Why an election?

The question is an obvious one. The Sweden Democrats are polling well, with about 14% on average. Another election would only slightly worsen the position of all moderate political parties at the expense of the Sweden Democrats. 

Well, there may be a personal motive for Lofven. A big Sweden Democrat presence, and complete ungovernability for either coalition could give reason for a 'grand coalition', obviously led by the Social Democrats. A government comprised of the Moderate and Social Democrat parties, with another small party (perhaps the Liberals) supporting them would have 216 seats, and would be more stable, at least in terms of a parliamentary majority.

Also, it is important to remember that Lofven, at the moment, has no choice. An inability to pass a budget, and the intransigence of the centre-right means that he is unable to control the current parliament. An election is the only way out, and the possibility of a grand coalition is too slim in the current parliament to delay such an election.

The end of the two-coalition system

For the last 8 years, Swedish elections have been contested between two vague coalitions. The centre-right coalition, called the Alliance for Sweden, is comprised of the Liberal Party (liberalism, pro-Europe), the Moderate Party (conservative), the Christian Democrats (social conservatism), and the Centre Party (liberalism, agrarianism). The centre-left coalition, formerly known as the Red-Greens, is comprised of the Social Democrats (centre-left, social democratic), the Green Party (left-wing, green politics), and the Left Party (post-communist, radical leftist).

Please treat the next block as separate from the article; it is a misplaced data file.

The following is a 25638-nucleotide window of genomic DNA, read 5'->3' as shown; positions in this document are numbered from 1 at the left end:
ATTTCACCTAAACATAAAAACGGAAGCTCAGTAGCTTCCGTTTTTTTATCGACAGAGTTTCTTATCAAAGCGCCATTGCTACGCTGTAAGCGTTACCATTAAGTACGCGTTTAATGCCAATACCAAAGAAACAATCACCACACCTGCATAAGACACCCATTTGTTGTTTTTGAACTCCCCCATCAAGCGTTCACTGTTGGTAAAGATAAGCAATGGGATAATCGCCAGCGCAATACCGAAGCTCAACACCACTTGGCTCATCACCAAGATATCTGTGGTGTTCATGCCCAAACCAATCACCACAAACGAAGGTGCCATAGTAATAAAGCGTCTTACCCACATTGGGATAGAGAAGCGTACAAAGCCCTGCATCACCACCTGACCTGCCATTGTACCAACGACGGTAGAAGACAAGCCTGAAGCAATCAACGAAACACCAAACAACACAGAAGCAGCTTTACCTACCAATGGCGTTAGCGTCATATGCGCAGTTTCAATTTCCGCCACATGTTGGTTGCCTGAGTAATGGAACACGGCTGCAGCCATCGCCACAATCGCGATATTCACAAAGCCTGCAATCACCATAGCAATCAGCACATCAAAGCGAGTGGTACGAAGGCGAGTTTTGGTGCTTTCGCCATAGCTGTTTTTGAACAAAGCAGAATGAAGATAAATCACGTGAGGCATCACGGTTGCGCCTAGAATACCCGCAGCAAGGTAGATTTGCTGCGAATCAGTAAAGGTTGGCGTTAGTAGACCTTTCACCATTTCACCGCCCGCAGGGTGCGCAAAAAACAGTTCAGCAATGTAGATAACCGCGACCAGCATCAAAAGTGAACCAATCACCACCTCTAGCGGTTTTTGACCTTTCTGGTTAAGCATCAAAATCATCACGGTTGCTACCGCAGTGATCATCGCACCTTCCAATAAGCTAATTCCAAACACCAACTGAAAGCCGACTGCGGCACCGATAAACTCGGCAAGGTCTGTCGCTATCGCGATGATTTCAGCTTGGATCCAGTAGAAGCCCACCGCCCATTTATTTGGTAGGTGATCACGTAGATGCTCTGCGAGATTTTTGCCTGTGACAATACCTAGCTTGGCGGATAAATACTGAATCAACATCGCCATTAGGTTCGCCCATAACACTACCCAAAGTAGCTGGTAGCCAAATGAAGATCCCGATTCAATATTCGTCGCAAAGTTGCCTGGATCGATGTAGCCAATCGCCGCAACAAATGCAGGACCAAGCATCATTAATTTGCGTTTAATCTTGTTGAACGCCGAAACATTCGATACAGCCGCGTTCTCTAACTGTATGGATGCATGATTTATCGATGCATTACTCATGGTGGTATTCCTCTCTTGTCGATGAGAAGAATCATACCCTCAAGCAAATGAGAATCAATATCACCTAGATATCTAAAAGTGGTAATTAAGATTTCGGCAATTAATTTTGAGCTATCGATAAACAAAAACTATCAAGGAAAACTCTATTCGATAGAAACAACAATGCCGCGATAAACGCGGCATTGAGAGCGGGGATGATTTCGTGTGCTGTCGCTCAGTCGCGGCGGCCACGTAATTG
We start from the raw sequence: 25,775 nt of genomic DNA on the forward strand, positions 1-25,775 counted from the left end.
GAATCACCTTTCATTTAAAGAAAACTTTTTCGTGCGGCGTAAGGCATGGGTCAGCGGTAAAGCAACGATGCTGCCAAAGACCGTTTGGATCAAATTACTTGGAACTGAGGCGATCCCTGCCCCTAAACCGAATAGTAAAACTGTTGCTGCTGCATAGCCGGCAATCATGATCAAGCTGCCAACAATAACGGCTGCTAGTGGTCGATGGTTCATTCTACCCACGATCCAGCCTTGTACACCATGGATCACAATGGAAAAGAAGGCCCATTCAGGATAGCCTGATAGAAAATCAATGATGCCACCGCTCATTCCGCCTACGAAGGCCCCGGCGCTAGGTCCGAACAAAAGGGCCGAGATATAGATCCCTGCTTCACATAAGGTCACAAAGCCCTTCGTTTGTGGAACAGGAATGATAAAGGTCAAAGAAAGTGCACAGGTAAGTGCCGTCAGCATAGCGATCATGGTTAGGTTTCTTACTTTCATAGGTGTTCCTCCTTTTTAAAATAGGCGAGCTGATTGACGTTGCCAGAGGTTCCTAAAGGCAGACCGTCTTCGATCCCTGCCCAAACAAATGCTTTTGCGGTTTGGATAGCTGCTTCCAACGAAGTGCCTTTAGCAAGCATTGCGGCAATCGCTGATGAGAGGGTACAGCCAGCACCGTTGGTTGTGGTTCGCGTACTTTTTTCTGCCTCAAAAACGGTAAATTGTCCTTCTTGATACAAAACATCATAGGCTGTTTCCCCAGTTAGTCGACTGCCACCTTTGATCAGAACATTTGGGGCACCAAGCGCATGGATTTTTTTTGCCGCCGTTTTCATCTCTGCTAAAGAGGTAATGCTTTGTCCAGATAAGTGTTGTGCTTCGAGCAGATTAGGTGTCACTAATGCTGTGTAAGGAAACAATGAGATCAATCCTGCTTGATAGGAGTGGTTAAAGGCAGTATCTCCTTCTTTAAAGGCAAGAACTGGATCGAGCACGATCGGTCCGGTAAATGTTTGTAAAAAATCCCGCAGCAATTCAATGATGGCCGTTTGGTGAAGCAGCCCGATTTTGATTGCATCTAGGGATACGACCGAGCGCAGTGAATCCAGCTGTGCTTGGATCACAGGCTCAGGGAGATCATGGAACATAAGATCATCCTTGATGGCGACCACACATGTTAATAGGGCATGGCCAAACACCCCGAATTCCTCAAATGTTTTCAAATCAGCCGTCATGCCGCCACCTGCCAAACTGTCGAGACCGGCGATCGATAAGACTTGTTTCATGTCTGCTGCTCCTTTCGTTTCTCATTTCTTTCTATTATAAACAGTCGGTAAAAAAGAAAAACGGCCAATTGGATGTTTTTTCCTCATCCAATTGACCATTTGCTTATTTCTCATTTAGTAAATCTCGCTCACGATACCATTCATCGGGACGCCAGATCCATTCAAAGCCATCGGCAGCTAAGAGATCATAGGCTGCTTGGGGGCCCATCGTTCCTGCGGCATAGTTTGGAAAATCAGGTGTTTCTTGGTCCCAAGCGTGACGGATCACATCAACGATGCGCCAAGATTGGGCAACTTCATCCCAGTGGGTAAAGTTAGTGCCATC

However, this comfortable two-party style competition has ended abruptly with the rise of the Sweden Democrats. This is similar to Italy, where the rise of the 5 Star Movement has meant that neither the left nor the right is able to hold a majority. 

What does this mean? Well, it means that, at least for now, coalitions that bridge the divide between the left and the right will be the norm.

Austria is in a similar situation. The Social Democrats and People's Party are currently in a grand coalition, after neither party were able to form government due to the presence of the far-right liberal Freedom Party. This coalition has reduced the support of both parties at the expense of the Freedom Party and other right-wing populist parties.

A grand coalition will be bad for all parties in it, as the Austrian and German examples have shown. However, it will be necessary to have one, to ensure that Sweden has stable government and fewer snap elections.


  1. Or the Alliance can end the self-righteous cordon sanitaire around SD. Just a few small agreements would ensure their support, and it may well prove costlier to SD than to the Alliance.

    1. Interesting idea, but I don't know if the Liberal or Centre parties, both pro-immigration, will want to deal with the Sweden Democrats, and a loss of either of those parties would be a big hit to the Alliance.

    2. No, I agree with you that it's not likely to happen.